State Dept. IG reports over 300K emails from Afghan allies during evacuation were ignored

by ian

Ian Patrick, FISM News

 

The cries from Afghani allies who said they were being ignored after the U.S. withdrawal appear to have credence thanks to a new State Department Inspector General report.

The report, titled “Compliance Follow-Up Review of the Afghan Special Immigrant Visa Program,” was released in October. It details its findings of how the Bureau of Consular Affairs (CA) responded to previous suggestions from the Inspector General’s Office (OIG) on enhancing and expediting the Special Immigrant Visa (SIV) program.

The report says that CA did make some adjustments which “provided minor improvements to quarterly reporting but
did not improve methods for collecting or verifying Afghan SIV application processing times.”

“OIG also found that, despite taking some recommended actions, the Department continues to face a significant Afghan SIV application backlog,” the report said.

Despite increasing the staffing available for the Afghan SIV, it still “was not sufficient to address the existing application backlog while absorbing additional new applications.” These applications came in the form of emails sent to the National Visa Center’s (NVC) Afghan SIV-affiliated email account.

OIG says that, as of May of this year, the account contained “over 325,000 unread messages.”

As of May 2022, the email account had over 325,000 unread messages, and OIG observed that NVC staff were still opening unread emails dated from August 2021. According to Department officials, in May 2021, NVC began increasing its staff dedicated to working on Afghan SIV processing from 9 to 63 members. The new staff were not fully trained until July 2021. In December 2021, NVC estimated that it would need 263 total staff members to process the backlog (about 190,000 emails at the time) in 30 days. Then, in May 2022, NVC officials told OIG that they would be adding 72 additional staff members to assist with processing the email backlog.

As a result of this backlog, the applications for SIVs increased dramatically since the U.S. evacuation in August 2021. The report says “as of May 2022, there were 61,888 principal applications in process and an estimated 259,930 additional eligible family members of those principal applicants, for a total of about 322,000 estimated Afghan SIV applicants.”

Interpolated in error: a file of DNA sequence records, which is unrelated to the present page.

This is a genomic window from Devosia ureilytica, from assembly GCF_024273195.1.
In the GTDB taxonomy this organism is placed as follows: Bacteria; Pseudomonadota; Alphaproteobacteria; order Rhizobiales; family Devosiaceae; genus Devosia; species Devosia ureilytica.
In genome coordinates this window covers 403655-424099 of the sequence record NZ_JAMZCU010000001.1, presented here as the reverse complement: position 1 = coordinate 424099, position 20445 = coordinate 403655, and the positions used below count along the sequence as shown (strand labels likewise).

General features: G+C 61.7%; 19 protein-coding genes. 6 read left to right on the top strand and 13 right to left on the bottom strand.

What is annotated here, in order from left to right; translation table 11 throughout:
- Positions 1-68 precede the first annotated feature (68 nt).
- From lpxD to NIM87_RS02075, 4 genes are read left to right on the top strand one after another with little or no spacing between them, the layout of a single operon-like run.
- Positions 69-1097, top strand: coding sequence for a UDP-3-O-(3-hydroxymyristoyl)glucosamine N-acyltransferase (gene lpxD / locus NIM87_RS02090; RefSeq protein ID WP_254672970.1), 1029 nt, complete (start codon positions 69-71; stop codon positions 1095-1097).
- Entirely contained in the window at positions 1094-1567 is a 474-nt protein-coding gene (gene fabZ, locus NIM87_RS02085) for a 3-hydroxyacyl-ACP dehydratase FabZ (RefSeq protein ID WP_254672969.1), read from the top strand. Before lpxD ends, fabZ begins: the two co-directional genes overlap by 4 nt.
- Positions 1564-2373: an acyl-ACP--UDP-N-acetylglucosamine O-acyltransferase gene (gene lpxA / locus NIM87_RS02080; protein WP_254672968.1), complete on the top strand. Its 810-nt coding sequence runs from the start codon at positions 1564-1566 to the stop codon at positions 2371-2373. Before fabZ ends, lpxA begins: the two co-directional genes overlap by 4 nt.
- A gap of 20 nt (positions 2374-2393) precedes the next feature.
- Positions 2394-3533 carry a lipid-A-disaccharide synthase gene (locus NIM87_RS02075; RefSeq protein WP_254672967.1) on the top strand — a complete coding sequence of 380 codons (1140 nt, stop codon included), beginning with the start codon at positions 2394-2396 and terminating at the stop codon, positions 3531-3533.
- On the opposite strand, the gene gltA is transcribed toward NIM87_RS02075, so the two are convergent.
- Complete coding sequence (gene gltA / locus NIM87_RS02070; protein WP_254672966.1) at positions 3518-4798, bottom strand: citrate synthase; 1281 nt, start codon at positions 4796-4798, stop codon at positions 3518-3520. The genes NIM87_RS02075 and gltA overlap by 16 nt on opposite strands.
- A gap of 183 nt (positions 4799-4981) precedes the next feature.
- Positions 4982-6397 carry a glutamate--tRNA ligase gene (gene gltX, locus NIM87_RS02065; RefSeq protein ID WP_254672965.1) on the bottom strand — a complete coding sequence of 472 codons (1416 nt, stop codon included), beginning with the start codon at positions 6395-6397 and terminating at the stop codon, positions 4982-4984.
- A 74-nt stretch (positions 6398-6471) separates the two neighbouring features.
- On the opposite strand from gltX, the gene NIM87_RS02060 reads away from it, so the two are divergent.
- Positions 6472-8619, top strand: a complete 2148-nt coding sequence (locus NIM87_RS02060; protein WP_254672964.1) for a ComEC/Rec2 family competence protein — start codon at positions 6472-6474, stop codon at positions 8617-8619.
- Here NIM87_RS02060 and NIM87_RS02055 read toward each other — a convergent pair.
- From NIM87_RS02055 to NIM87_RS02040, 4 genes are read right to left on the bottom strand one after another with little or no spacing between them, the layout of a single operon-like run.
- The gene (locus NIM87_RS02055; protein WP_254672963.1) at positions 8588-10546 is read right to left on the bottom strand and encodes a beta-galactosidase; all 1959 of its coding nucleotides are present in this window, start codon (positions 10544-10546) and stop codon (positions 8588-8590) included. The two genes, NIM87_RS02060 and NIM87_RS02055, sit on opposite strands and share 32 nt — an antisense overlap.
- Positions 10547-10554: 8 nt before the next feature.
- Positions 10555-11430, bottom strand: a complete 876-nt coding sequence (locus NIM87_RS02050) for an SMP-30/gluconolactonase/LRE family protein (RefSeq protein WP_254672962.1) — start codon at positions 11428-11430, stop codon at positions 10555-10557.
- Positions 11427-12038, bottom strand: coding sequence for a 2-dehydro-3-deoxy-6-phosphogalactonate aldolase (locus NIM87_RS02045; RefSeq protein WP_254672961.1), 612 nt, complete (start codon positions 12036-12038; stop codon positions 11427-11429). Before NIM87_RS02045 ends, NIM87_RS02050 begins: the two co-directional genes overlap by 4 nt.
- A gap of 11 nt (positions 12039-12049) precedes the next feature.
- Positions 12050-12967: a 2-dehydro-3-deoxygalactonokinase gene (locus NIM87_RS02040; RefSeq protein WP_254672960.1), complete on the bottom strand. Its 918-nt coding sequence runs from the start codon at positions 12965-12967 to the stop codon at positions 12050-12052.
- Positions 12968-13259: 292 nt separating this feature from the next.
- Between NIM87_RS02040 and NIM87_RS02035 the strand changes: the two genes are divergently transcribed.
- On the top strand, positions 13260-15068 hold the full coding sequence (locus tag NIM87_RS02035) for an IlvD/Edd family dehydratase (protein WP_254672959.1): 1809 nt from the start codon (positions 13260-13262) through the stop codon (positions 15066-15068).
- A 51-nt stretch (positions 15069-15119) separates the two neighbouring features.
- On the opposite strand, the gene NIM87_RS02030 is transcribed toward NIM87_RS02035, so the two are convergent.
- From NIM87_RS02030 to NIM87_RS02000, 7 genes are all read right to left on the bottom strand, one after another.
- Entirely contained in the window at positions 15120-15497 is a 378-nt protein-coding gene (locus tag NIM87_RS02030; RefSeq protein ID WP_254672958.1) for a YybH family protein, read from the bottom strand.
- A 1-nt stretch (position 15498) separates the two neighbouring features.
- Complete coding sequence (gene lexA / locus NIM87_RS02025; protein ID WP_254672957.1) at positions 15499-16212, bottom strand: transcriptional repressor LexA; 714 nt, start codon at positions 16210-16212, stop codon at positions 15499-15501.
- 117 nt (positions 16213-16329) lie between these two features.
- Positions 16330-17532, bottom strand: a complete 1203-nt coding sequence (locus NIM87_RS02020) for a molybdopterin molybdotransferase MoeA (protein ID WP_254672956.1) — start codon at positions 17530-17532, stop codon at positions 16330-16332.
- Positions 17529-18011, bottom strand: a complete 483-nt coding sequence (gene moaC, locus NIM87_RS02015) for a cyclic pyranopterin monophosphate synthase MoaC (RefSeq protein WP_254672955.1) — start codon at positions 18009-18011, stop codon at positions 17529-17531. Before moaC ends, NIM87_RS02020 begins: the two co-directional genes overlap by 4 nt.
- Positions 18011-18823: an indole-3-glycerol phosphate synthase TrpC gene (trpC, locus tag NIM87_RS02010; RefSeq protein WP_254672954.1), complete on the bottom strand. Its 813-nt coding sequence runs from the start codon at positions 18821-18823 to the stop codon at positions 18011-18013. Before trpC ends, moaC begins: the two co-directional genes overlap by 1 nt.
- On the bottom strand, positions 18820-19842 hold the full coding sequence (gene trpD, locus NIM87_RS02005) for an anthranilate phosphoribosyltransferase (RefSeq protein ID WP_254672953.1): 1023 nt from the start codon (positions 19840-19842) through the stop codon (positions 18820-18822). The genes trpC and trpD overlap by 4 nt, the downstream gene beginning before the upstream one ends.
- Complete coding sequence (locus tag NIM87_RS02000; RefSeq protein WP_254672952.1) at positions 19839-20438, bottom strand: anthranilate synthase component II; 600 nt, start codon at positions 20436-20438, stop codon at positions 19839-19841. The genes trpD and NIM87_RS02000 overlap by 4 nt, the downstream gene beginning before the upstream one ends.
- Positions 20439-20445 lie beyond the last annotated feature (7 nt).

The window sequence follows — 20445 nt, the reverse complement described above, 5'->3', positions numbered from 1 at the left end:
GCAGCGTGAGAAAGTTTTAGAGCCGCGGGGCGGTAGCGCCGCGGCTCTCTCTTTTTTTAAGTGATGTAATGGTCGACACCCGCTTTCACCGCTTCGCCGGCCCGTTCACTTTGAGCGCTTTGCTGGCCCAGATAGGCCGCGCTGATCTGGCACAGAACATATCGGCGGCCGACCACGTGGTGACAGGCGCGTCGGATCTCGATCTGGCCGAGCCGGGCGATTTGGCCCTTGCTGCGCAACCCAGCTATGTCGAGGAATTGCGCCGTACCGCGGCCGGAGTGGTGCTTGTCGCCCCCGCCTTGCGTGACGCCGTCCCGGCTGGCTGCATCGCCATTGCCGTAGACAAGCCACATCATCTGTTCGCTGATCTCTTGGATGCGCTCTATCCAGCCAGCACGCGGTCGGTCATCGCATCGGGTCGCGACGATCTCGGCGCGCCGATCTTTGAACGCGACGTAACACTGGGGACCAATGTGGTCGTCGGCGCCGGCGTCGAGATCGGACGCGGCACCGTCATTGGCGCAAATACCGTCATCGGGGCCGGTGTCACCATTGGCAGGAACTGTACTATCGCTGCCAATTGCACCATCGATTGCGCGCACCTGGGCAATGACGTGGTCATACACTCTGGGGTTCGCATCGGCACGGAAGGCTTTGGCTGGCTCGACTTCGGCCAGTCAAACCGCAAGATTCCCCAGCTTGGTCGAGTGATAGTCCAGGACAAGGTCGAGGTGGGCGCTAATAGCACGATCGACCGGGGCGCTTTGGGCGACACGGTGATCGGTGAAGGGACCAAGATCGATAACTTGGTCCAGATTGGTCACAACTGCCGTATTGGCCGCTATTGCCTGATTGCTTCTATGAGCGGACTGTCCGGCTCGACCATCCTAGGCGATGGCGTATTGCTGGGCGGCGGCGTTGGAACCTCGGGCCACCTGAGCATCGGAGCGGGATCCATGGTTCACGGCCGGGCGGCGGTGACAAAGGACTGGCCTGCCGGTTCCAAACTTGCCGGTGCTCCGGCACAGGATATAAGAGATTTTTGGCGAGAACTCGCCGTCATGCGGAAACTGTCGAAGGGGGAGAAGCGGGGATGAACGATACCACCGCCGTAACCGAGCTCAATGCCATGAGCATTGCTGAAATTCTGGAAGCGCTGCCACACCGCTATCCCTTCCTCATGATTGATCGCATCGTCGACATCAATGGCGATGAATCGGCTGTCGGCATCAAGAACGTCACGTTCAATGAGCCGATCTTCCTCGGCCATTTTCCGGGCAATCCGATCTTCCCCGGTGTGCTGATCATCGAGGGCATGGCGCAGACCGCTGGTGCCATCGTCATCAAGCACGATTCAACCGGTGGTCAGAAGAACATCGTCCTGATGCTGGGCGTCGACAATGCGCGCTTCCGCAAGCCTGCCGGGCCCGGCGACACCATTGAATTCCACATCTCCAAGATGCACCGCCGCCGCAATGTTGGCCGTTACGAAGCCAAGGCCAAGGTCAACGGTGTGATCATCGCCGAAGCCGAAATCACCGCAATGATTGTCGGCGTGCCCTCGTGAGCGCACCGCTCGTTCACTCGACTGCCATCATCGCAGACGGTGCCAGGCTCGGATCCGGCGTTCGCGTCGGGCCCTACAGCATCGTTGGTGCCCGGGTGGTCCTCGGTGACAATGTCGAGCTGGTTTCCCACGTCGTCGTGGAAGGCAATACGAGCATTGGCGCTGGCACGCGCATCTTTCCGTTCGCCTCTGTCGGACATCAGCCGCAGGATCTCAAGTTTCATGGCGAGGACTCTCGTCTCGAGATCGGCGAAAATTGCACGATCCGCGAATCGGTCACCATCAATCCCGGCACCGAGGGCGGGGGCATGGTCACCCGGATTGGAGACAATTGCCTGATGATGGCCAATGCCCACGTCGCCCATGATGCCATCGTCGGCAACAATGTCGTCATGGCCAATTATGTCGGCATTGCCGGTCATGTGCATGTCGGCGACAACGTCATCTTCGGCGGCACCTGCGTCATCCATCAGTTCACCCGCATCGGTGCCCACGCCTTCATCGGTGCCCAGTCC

“The principal application backlog has been increasing consistently since at least October 2021,” the report says.

OIG suggested more interagency communication and cooperation between the person in charge of the SIV program and other departments, including the Department of Defense (DOD).

Speaking to The Washington Times, Rep. Michael McCaul (R-TX) said the “report outlines exactly what I have seen with my own eyes in my office’s efforts to help our Afghan partners who are still trapped in the country.”

“Some of our cases involve people who submitted their SIV application over a year ago who still haven’t received even an application number,” McCaul added.

Mario Marquez, director of national security for the American Legion, also commented on the matter saying the “delays and dysfunctions, over several administrations, are the reasons so many vulnerable Afghan allies languished in Afghanistan in the first place.”

On its end, the State Department said it “respectfully does not concur” with most of OIG’s recommendations.

The State Department said it has worked extensively with the DOD on developing a “technological solution” to address the email backlog. It claims that by the end of August 2022, “the number of unopened emails from potential applicants was 140, 175.”

“This number continues to drop as the National Visa Center benefits from significant staffing increases and continues to use a technological solution to work through the backlog of emails,” the State Department said.

The Department also blames COVID-19 and the Donald Trump administration for handing them what they saw as a poor SIV program, even going so far as to say it was required to “restart the SIV program” upon review.

DONATE NOW